Perhaps it’s because of this example that the Bribri towns of Talamanca and Keköldi offer so many tourism services and attractions. Rafael lists some of the enterprises with which he works as a logistics and reservations coordinator: Buena Esperanza, DiLä Integral Farm, Arawak Guides and Scout Group 240, La Victoria Integral Farm, Awapa Association of Kashabri, Ditsö U Hostel, Association Stibrawpa, ADITICA, Keköldi Iguanas Project, Diwak Project, Puerto Viejo Chamber of Tourism, Tsoki School, Siwa Kabata Agroecological Farm.
Having so many tourism enterprises within indigenous communities not only generates income for Bribri families, but also increases demand for prepared workers.
“Many years ago, staying in school was very difficult,” says Rafael. “[For young people today], studying and preparing gives them the opportunity to recover their roots. Why? Because they’re more informed about their language, their idiosyncrasy, the importance of their practices, the importance of knowing what each tree means, their history, what the river means, why they are sacred, why they are considered spiritual beings. Why, as in many other cultures worldwide, what white people simply consider dead, stone, has a calculable value for us: there’s a being that it represents. Those things, that level of wanting to maintain that spirituality, that bioculture is what makes us different.”
Boruca indigenous territory: Buenos Aires de Puntarenas
The Boruca indigenous groups have two adjoining territories: Boruca and Curré. Both territories comprise more than 22,000 hectares. and they have a population close to 4,500 inhabitants.
“Boruca has its own language, its own dress, its culinary art,” explains Lourdes. “We have mountains. We live from art and tourism. We also have self-sufficient agriculture. Our high-altitude landscape ranges from 600 to 1100 meters above sea level, for an intermediate cool climate. There are coffee plantations, cacao, corn, beans, yucca, and banana. There are also some non-indigenous cattle farms.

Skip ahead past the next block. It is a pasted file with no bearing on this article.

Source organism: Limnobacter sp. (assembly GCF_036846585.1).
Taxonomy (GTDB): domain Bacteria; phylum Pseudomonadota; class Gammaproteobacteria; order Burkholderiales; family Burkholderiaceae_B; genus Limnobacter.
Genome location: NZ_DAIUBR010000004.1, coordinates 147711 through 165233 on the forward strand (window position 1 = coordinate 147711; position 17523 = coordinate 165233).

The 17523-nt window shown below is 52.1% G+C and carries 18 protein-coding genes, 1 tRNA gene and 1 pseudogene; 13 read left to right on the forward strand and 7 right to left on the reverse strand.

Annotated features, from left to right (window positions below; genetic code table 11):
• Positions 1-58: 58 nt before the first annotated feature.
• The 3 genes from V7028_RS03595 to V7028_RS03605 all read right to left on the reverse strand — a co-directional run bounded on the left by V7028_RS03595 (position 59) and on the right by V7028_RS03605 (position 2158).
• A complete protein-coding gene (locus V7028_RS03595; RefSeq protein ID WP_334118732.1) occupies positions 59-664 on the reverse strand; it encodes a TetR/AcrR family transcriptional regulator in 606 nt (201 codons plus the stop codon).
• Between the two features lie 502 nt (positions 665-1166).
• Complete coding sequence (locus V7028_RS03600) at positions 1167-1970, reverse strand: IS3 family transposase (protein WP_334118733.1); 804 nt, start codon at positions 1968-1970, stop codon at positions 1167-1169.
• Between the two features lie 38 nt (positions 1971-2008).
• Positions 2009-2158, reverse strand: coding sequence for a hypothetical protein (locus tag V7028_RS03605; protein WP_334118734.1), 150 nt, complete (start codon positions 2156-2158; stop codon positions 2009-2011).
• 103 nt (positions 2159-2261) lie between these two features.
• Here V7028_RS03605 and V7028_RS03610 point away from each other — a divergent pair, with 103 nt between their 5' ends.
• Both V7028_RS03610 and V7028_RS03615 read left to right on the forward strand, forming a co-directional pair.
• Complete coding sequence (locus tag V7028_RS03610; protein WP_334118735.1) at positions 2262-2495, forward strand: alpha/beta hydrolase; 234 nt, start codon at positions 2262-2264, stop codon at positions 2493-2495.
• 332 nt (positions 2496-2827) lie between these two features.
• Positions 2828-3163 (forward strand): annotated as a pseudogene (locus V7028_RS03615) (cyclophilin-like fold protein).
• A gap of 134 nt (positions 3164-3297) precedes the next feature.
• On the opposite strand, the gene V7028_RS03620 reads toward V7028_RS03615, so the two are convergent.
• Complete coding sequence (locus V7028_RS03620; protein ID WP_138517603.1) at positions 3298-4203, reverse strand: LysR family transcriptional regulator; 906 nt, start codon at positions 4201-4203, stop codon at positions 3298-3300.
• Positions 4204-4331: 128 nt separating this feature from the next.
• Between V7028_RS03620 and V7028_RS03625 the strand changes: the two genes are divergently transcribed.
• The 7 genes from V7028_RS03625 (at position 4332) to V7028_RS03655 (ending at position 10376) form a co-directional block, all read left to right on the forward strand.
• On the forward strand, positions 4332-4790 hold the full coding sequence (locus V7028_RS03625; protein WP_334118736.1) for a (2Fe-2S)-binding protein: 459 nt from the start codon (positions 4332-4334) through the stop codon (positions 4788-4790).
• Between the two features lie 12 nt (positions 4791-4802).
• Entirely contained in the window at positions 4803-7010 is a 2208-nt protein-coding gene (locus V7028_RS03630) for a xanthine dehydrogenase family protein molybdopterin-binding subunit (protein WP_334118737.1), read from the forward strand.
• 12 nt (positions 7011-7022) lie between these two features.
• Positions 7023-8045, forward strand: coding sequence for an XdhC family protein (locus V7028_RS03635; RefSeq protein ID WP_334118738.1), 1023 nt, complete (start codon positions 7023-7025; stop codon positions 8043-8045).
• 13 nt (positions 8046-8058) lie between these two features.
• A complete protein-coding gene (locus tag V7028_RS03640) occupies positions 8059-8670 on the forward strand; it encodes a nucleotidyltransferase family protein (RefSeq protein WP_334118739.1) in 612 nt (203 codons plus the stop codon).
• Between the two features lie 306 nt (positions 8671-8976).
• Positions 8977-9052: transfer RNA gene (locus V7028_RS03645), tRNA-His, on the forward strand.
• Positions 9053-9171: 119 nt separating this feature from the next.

“There are so many positive things,” she adds. “Nature, knowledge, ancestral practices, love for Mother Earth. Being matrilineal or matriarchal peoples, the position or role of women in the community is very important”.
For Lourdes, support for entrepreneurship and training for women are essential in order to improve the quality of life of the Boruca population: “When a woman is developed, it’s not only her. Her neighbors, her friends, her family, her aunts and uncles, her grandparents also develop, and everything is together as a community.”
“Because of tourism, families, especially women and single mothers, can reduce hunger, poverty and violence,” says Lourdes.
Like Rafael, she can list many tourism ventures in Boruca to visit.
“The museum managed by the Boruca Flower Producers Association is very well organized” she says. “Our organization is Sô Cagrü, which has raised the standards for women and our sisterhood. Other independent families have been emerging as private enterprises such as Caminos Cuasran, and artist workshops such as Taller Turí or Taller Bruncrim.
“I am very grateful to the tourism that comes to our land. I have benefited, personally: I have raised my family. I sent them to university,” Lourdes concludes. “I have involved 11 more women in the process, and thanks to that, there is food on our tables today. There is education, there is health, there is clothing for our children, there is recreation, thanks to what tourism generates in my indigenous people of Boruca. Sô Cagrü in particular helps us believe every day that we are capable of empowering ourselves and that having an indigenous identity is a source of pride. It’s a beautiful thing.”